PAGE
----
Male teachers worry about working at primary schools
MEN are ruling out becoming primary school teachers because they fear being viewed with suspicion for wanting to work with children, the head of an education charity has said.
Teachers, unions and charities are urging young men to pay less attention to traditional stereotypes and sign up to work with younger children.
Julian Stanley, a former teacher and now chief executive of Education Support Partnership, a charity providing wellbeing support to education staff, said: “The concern of safeguarding is huge for men. It’s about whether you can work with children and be viewed with suspicion. We have to stick to careful rules but it doesn’t exclude you from creating strong relationships.”
The number of male primary schoolteachers is at an all-time low, with 15 per cent of nursery and primary schoolteachers in England being male.
Dr Mary Bousted, joint general secretary of the National Education Union, blamed sexism. She said: “Men are put off by the idea that they’re supposedly not meant to work in jobs involving children, which is old-fashioned think- ing that we need to move beyond. Not everyone has what it takes to be a great primary teacher, but whether you can do it isn’t to do with whether you’re male or female.”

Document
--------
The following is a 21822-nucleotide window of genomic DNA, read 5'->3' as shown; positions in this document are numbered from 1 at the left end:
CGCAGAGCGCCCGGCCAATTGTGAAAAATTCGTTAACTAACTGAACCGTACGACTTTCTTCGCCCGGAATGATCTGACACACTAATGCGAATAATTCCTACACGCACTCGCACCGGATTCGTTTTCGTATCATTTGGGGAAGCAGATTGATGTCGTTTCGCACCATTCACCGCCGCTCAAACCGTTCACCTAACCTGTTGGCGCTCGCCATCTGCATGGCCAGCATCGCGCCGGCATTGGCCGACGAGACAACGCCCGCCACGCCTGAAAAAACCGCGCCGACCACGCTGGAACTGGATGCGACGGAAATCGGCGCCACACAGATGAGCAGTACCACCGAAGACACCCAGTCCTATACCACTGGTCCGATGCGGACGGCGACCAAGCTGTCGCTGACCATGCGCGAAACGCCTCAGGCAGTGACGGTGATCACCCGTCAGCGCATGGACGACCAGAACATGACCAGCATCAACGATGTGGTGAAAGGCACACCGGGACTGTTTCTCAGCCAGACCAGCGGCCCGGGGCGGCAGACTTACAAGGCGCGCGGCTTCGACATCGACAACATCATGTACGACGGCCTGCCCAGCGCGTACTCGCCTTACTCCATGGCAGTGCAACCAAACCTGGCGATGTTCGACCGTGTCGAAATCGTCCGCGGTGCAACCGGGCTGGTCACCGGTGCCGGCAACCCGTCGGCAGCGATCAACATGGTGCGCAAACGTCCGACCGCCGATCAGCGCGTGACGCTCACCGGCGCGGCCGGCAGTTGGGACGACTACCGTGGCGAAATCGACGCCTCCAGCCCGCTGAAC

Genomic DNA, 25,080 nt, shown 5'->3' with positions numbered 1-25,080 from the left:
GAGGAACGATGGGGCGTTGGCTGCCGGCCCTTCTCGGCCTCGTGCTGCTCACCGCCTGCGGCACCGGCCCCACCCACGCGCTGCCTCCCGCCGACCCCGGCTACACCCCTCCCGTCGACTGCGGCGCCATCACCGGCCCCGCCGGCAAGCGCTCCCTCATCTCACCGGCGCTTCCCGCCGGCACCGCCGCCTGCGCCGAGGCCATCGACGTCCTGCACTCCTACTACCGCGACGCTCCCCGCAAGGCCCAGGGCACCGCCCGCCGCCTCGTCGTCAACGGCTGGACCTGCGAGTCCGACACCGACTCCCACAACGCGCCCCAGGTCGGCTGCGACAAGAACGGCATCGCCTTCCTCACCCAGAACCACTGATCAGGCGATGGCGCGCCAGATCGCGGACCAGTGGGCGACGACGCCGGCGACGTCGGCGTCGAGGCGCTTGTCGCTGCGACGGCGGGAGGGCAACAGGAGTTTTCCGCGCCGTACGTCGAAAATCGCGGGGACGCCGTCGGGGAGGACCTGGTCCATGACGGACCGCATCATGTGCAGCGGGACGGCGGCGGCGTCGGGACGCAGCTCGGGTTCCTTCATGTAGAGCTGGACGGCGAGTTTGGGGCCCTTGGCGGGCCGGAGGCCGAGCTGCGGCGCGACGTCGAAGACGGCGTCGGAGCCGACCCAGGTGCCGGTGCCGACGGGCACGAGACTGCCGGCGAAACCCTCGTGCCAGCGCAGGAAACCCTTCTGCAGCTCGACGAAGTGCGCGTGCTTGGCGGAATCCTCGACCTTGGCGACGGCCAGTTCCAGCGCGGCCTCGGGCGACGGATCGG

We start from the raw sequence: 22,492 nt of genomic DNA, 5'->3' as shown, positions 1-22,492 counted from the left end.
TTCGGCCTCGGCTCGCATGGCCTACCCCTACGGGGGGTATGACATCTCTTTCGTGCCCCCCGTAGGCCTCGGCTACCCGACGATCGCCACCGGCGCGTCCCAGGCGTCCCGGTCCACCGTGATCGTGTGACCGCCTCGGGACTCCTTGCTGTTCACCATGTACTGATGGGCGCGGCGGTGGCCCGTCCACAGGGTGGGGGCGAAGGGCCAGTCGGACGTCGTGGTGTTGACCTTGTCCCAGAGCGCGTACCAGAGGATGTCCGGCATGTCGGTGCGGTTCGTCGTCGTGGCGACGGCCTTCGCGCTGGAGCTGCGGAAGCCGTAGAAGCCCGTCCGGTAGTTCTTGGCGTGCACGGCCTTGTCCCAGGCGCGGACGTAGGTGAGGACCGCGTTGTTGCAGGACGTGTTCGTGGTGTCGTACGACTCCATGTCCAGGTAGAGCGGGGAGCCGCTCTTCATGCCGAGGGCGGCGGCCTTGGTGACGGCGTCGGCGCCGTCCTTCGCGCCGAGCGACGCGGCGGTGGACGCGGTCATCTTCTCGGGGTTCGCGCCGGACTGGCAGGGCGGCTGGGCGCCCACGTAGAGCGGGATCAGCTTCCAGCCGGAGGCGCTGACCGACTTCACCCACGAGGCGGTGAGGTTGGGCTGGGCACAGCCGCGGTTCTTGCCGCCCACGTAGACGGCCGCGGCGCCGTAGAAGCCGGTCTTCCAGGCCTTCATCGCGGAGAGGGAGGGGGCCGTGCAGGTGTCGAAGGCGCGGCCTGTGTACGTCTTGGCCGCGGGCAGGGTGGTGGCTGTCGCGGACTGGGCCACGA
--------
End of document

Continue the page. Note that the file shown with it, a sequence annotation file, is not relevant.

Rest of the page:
Ben King, 30, a Year 5 teacher at a Horsham primary school, feels that although it is not often spoken about, there is an underlying suspicion of men who teach in primary schools.
“There are issues surrounding safeguarding which are not spoken about. For example, when girls get changed for PE I leave the room. We are taught to look out for signs of abuse like bruises when they get changed,” he said.
“I don’t feel comfortable doing that and they are supervised by female staff instead. The same goes for hugging a child who is hurt. I don’t think female teachers have the same issue.”
Mr King attributes it to traditional perceptions of what a primary teacher looks like. He added: “It’s a sociological construct written into our society that men don’t teach in primary schools.”
David Keytes, 29, who started teaching a Year 4 class in Surrey after eight years in sales, said he believed boys need more role models to encourage them into teaching.